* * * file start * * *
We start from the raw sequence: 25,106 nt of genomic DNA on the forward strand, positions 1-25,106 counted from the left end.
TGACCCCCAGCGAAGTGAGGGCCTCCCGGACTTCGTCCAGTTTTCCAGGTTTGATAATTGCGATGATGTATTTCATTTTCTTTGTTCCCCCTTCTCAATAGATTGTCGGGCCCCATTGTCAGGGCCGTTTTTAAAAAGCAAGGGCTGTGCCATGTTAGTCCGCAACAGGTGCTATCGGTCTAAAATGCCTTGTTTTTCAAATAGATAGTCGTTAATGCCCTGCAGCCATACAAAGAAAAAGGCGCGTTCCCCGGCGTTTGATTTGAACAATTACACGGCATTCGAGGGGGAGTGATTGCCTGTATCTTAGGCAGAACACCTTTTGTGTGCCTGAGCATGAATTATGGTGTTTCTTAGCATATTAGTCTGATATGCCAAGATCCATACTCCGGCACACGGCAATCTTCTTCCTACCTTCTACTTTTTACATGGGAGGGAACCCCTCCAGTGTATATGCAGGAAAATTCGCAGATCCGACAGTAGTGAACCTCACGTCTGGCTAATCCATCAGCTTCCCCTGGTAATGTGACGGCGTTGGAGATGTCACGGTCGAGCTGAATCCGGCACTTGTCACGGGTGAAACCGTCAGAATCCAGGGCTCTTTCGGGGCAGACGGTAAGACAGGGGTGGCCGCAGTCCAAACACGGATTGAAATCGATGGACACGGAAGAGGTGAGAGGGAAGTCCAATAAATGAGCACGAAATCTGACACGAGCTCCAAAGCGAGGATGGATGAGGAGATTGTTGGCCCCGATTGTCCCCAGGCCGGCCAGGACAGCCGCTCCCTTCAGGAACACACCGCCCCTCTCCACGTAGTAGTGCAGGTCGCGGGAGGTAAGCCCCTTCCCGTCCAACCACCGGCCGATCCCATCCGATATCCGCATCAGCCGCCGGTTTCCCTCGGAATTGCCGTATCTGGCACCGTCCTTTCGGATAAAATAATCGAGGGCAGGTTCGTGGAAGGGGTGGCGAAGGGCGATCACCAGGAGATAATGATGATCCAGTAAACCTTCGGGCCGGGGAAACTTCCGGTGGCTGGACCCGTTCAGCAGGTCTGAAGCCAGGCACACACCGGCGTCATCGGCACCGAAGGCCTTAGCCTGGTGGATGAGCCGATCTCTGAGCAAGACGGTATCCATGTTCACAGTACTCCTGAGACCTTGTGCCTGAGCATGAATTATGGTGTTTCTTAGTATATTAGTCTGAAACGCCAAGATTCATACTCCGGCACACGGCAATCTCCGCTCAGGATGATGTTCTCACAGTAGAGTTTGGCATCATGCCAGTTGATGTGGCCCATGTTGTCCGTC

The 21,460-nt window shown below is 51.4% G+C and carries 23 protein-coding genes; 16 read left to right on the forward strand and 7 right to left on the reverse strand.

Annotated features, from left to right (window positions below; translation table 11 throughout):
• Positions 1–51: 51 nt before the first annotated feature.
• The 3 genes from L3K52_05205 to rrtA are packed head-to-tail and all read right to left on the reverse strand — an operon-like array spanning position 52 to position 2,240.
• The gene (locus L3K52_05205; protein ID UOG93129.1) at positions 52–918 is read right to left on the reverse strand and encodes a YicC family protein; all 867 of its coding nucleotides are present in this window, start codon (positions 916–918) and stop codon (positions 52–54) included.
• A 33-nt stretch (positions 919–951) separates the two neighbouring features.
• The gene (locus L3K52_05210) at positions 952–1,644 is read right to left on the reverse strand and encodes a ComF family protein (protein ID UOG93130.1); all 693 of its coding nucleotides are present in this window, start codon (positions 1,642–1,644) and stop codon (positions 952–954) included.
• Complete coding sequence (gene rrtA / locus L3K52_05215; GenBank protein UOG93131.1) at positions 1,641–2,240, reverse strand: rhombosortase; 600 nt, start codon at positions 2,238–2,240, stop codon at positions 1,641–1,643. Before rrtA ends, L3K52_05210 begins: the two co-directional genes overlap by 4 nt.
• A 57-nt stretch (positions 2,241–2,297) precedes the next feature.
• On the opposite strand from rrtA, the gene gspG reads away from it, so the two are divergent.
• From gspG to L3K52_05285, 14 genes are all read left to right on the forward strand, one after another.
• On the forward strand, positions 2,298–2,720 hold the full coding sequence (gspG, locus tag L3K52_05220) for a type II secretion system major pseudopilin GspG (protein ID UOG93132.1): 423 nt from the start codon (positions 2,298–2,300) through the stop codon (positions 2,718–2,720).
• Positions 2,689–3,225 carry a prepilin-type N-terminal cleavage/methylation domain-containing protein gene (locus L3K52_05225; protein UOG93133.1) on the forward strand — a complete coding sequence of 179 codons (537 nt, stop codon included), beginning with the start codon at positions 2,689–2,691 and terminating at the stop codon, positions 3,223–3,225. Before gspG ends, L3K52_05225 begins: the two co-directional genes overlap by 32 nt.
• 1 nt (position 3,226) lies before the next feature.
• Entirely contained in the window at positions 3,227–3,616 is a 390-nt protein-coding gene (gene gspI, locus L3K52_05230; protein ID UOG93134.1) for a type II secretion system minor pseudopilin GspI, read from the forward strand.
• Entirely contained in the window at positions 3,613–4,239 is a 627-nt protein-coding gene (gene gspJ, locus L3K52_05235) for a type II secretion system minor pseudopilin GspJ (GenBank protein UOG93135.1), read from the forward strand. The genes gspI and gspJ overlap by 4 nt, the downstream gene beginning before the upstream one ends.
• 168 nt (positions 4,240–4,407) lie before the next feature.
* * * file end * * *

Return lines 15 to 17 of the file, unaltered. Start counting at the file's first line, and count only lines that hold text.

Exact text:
• Positions 2,689–3,225 carry a prepilin-type N-terminal cleavage/methylation domain-containing protein gene (locus L3K52_05225; protein UOG93133.1) on the forward strand — a complete coding sequence of 179 codons (537 nt, stop codon included), beginning with the start codon at positions 2,689–2,691 and terminating at the stop codon, positions 3,223–3,225. Before gspG ends, L3K52_05225 begins: the two co-directional genes overlap by 32 nt.
• 1 nt (position 3,226) lies before the next feature.
• Entirely contained in the window at positions 3,227–3,616 is a 390-nt protein-coding gene (gene gspI, locus L3K52_05230; protein ID UOG93134.1) for a type II secretion system minor pseudopilin GspI, read from the forward strand.